Cary Teen Creates Brain-Controlled Technology
Cary, NC — 17 year-old Jenny Wang of Cary just won a $10,000 Davidson Fellows Scholarship for her novel computer vision algorithm that allows for more efficient and effective analysis of the brain. She is one of only 20 students from across the country to receive the honor.
17-year old Jenny Wang of Cary loves Chai tea lattes, ballet, ballroom dancing and taking naps. She’s also a “technology-obsessed millennial” who created a project that could help medical professionals better understand neurodegenerative disorders like Alzheimer’s.
Her project is a novel computer vision algorithm that can help create high-resolution 3D visualizations to allow for more efficient and effective analysis of the brain.
Jenny calls this invention Fully Automated Computational Brain Image Segmentation for Cross-Modality Analysis of Neurodegenerative Diseases.
The project sounds complicated, yes, but Jenny’s inspiration for it is quite simple.
Inspired from Iron Man
Jenny’s favorite superhero is the “technopathic” Iron Man, who has a psychic ability to control electronic machinery and/or read electronic signals.
These powers inspired her to create real brain-controlled technology when her family was almost involved in a car crash during a road trip to Disneyland. Her father accidentally swerved the car into a neighboring lane when he closed his eyes and yawned.
“There must be some way that we can detect brain fatigue and stop the car, like J.A.R.V.I.S. was able to detect Tony Stark’s mental state and adjust his suit accordingly,” Jenny thought.
From there, her project took shape. “My technique can automatically analyze terabytes of neuroimaging data to accurately identify and map brain tissue, completely eliminating the need for time-consuming human intervention,” Jenny said. These 3D visualization have tremendous potential to change how we study the structure and function of the brain.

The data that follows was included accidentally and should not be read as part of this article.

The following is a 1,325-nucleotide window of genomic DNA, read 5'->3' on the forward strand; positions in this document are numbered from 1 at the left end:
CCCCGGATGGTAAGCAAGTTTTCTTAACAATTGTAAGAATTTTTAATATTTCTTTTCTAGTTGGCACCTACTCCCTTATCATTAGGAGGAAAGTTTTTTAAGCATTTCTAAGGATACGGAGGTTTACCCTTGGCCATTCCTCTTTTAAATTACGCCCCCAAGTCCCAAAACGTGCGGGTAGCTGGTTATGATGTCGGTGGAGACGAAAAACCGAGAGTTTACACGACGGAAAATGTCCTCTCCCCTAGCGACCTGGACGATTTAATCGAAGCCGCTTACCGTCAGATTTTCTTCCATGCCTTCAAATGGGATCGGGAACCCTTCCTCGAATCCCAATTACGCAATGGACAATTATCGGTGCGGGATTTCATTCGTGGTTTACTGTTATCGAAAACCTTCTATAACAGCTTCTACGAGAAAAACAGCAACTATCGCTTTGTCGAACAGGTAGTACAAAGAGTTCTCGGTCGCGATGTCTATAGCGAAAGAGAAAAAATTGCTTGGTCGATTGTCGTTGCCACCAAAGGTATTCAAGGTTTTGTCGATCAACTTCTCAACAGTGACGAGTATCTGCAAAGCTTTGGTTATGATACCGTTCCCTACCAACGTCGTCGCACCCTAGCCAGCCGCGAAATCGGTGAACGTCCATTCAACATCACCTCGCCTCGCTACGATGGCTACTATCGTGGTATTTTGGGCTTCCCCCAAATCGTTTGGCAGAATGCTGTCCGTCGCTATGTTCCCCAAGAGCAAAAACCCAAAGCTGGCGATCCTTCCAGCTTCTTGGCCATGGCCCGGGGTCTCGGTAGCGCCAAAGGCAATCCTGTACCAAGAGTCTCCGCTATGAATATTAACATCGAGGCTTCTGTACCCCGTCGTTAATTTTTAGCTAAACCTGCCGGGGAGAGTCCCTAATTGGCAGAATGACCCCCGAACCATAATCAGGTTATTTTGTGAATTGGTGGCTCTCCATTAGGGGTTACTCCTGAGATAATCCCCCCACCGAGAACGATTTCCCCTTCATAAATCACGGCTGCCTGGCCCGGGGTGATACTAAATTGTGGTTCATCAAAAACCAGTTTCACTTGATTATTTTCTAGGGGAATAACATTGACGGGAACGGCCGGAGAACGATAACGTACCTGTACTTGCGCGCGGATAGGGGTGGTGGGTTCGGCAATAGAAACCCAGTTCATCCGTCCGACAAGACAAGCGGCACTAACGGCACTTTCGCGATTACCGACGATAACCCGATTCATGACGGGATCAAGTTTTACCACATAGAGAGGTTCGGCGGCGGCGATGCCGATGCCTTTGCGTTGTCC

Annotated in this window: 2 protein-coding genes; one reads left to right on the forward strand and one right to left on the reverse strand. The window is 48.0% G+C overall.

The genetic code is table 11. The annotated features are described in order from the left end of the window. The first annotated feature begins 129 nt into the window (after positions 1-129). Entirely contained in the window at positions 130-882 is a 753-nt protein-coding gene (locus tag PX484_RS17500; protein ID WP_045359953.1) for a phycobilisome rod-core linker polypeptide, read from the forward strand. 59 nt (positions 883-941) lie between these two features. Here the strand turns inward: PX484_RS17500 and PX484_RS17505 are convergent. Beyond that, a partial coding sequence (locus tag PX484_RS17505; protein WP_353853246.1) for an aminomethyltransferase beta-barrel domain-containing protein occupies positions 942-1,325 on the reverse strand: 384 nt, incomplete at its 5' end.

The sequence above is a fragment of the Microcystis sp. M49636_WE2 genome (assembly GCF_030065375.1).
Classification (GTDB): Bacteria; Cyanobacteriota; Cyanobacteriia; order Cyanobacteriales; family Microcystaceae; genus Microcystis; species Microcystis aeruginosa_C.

The Davidson Fellows Scholarship
Jenny won a $10,000 scholarship for her project from the Davidson Institute of Talent Development. The Davidson Fellows Scholarship program offers college scholarships to students 18 or younger who have created projects that have the potential to benefit society in the fields of science, technology, engineering, mathematics, literature and music.
Jenny is one of only 20 students from across the country to receive this honor.
What’s Next for Jenny?
Jenny is a 2015 graduate of North Carolina School of Science and Mathematics and will attend Harvard University in the fall. In 10 years, she said, she can see herself “traveling the world, working in an engineering or math-based field where I can work on projects I’m passionate about and volunteering with underprivileged children.”
Jenny and the other 2015 Davidson Fellows will be honored for their accomplishments at a reception in Washington, D.C., on September 29, 2015.
Story from staff reports. Brain photo by A Health Blog. Photos of Jenny from the Davidson Institute for Talent Development.
Genius, sheer genius .. expect to see great things from you Jenny
Wow. Great job Jenny, a bright future awaits. And some say that films are going downhill, apparently they can still inspire.